Samuel had Eli, Andrew had John the Baptist, and Simon Peter had Andrew to help them hear their invitation from God to “come and see.” Who has helped you to hear God’s invitation? What things has Jesus invited you to come and see? What did you find?
Bonus Question for all three groups:
God loves changing people’s names like Jesus did with Simon Peter. If God was going to change your name, what would it be? What would it mean?
A little lectio
The ancient practice of prayerfully reflecting on bits of Scripture is known as lectio divina. Want to try it out with your family? Head over to Lectio Divina for Kids to find out how to adapt this prayer practice for your kids.
A little Bible study
Want to do a little Bible study with your kids? Here are some tips:
- During Ordinary Time, the Church pairs the Old Testament and New Testament readings in a way that each sheds light on the other. Ask your kids to look for the common theme connecting the two readings. (Sometimes it’s obvious, sometimes it is subtle.) How does the “dialogue” between the readings help you understand them better?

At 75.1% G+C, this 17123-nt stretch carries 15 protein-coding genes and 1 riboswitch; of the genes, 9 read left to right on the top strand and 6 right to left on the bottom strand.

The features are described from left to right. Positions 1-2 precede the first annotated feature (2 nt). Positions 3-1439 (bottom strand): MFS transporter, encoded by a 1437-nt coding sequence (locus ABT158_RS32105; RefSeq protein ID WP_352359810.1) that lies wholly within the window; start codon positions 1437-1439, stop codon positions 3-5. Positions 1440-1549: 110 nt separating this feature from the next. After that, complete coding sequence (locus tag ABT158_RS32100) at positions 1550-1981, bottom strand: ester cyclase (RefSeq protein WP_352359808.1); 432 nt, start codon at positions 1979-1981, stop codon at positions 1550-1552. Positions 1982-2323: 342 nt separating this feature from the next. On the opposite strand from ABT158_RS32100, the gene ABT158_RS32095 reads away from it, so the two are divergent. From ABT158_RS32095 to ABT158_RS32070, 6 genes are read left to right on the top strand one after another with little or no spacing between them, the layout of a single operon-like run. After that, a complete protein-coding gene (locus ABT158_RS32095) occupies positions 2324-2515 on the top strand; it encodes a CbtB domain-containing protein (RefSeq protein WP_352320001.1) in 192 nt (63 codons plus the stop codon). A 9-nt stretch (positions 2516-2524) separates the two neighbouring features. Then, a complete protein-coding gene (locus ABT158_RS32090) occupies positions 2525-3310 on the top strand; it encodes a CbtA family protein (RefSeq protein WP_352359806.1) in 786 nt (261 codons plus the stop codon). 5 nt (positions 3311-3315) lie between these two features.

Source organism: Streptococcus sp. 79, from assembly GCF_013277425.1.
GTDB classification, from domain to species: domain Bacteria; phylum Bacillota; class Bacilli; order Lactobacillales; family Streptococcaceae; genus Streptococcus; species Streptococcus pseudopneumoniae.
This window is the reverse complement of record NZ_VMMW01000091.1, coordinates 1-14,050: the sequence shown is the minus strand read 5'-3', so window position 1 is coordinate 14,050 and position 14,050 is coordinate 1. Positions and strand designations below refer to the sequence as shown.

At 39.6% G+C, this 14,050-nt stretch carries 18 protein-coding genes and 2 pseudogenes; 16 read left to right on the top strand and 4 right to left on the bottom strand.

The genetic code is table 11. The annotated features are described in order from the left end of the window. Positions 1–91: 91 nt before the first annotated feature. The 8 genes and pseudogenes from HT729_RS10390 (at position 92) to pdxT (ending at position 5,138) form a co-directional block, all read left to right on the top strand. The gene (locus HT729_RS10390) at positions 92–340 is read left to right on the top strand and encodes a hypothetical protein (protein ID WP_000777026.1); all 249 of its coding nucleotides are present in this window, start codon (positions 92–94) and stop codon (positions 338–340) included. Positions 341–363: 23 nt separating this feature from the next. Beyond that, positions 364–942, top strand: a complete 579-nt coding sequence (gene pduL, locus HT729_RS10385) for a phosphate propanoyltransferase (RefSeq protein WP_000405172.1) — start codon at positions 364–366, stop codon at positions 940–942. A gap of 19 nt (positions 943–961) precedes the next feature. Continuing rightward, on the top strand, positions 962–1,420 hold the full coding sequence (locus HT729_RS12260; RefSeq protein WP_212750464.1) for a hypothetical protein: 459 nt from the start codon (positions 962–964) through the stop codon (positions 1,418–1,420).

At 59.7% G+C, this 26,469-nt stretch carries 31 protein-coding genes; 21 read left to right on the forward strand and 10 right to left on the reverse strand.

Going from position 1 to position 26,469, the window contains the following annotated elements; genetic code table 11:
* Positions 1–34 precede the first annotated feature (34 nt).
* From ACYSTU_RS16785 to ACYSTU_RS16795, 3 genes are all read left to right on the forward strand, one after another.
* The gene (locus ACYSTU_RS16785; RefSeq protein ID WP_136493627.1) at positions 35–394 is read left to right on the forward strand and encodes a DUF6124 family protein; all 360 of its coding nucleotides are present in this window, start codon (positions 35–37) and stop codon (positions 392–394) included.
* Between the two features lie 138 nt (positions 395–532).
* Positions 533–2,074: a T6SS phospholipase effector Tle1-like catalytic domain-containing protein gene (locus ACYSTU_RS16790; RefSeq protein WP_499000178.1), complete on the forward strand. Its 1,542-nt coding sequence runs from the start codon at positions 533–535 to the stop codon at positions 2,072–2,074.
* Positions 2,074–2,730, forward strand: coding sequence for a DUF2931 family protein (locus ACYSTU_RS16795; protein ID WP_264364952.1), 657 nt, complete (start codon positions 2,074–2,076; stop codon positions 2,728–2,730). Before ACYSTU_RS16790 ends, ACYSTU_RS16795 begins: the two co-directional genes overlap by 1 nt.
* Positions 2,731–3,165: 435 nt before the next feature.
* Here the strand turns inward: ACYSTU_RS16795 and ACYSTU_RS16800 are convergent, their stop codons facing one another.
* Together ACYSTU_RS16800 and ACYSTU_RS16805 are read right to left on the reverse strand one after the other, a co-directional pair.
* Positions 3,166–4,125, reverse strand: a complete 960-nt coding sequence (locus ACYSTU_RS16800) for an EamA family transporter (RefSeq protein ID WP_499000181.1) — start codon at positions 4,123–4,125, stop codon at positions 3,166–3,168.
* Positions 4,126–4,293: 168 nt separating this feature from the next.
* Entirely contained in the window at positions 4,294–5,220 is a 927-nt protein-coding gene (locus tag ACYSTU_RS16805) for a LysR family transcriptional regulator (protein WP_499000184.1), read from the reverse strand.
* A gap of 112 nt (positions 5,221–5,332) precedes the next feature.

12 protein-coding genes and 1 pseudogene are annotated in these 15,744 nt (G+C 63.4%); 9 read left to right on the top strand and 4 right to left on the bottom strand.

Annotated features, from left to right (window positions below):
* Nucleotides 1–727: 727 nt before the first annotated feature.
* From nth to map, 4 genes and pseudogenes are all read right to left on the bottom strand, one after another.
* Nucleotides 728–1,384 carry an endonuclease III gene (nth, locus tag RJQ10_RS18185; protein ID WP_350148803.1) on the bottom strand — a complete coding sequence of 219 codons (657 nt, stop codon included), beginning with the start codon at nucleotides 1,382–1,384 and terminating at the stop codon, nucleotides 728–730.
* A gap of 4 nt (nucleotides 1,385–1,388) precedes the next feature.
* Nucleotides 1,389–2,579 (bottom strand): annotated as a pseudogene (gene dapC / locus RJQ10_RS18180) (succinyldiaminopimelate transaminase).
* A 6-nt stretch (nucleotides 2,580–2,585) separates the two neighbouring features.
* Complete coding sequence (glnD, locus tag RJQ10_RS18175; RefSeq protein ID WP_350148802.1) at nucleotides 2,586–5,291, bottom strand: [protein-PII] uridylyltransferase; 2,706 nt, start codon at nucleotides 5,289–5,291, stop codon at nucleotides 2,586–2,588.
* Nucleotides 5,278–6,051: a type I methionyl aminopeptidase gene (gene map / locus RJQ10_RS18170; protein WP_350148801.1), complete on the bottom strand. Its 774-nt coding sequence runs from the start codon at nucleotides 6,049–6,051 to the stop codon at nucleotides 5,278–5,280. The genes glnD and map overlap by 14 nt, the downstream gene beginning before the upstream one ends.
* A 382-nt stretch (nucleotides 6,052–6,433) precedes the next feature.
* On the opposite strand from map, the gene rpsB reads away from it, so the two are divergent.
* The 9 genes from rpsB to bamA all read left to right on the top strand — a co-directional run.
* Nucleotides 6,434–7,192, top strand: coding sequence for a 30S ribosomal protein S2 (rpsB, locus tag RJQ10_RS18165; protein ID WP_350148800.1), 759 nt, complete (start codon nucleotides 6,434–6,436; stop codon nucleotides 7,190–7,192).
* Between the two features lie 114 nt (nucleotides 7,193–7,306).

- Get a New American Bible, Revised Edition, and take a look at the footnotes for these readings. How do they change your understanding of what is going on?
- Take a look at the context for the readings—what happens before, or after?
- Read the NABRE’s introduction to the book of the Bible that the readings are taken from. How does that help you understand the readings?
- If you don’t have a copy of the NABRE at home, you can view it online at the USCCB website at the Daily Readings web page. (The link will take you to today’s reading; click forward or backward on the dates to get to Sunday’s readings.)
For even more resources for breaking open this Sunday’s readings, head over to The Sunday Website.
The image for Breaking Open the Word at Home is taken from a 17th century illuminated manuscript by an anonymous (but very talented) artist. The text is from the beginning of the Book of Sirach, chapter 1, verses 1-12, which begins: “All wisdom is from the Lord and remains with him forever.”